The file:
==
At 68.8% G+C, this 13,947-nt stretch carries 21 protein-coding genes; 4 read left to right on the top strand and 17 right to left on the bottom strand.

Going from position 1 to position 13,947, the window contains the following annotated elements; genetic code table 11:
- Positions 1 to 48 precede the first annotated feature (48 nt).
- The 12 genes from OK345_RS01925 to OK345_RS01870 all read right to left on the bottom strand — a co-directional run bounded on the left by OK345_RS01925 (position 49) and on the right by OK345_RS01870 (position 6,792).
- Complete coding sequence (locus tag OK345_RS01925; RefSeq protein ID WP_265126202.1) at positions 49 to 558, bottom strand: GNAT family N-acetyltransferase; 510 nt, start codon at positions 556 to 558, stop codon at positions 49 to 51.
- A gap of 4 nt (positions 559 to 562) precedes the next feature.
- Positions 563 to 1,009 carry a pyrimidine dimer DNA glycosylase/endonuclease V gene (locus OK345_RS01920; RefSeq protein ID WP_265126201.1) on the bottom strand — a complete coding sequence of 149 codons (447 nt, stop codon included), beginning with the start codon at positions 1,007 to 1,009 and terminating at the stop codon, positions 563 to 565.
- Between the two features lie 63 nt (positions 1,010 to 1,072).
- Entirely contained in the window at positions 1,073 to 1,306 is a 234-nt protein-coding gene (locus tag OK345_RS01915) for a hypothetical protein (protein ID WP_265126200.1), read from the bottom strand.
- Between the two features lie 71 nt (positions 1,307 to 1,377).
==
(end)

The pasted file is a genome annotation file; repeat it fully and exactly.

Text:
At 68.8% G+C, this 13,947-nt stretch carries 21 protein-coding genes; 4 read left to right on the top strand and 17 right to left on the bottom strand.

Going from position 1 to position 13,947, the window contains the following annotated elements; genetic code table 11:
- Positions 1 to 48 precede the first annotated feature (48 nt).
- The 12 genes from OK345_RS01925 to OK345_RS01870 all read right to left on the bottom strand — a co-directional run bounded on the left by OK345_RS01925 (position 49) and on the right by OK345_RS01870 (position 6,792).
- Complete coding sequence (locus tag OK345_RS01925; RefSeq protein ID WP_265126202.1) at positions 49 to 558, bottom strand: GNAT family N-acetyltransferase; 510 nt, start codon at positions 556 to 558, stop codon at positions 49 to 51.
- A gap of 4 nt (positions 559 to 562) precedes the next feature.
- Positions 563 to 1,009 carry a pyrimidine dimer DNA glycosylase/endonuclease V gene (locus OK345_RS01920; RefSeq protein ID WP_265126201.1) on the bottom strand — a complete coding sequence of 149 codons (447 nt, stop codon included), beginning with the start codon at positions 1,007 to 1,009 and terminating at the stop codon, positions 563 to 565.
- Between the two features lie 63 nt (positions 1,010 to 1,072).
- Entirely contained in the window at positions 1,073 to 1,306 is a 234-nt protein-coding gene (locus tag OK345_RS01915) for a hypothetical protein (protein ID WP_265126200.1), read from the bottom strand.
- Between the two features lie 71 nt (positions 1,307 to 1,377).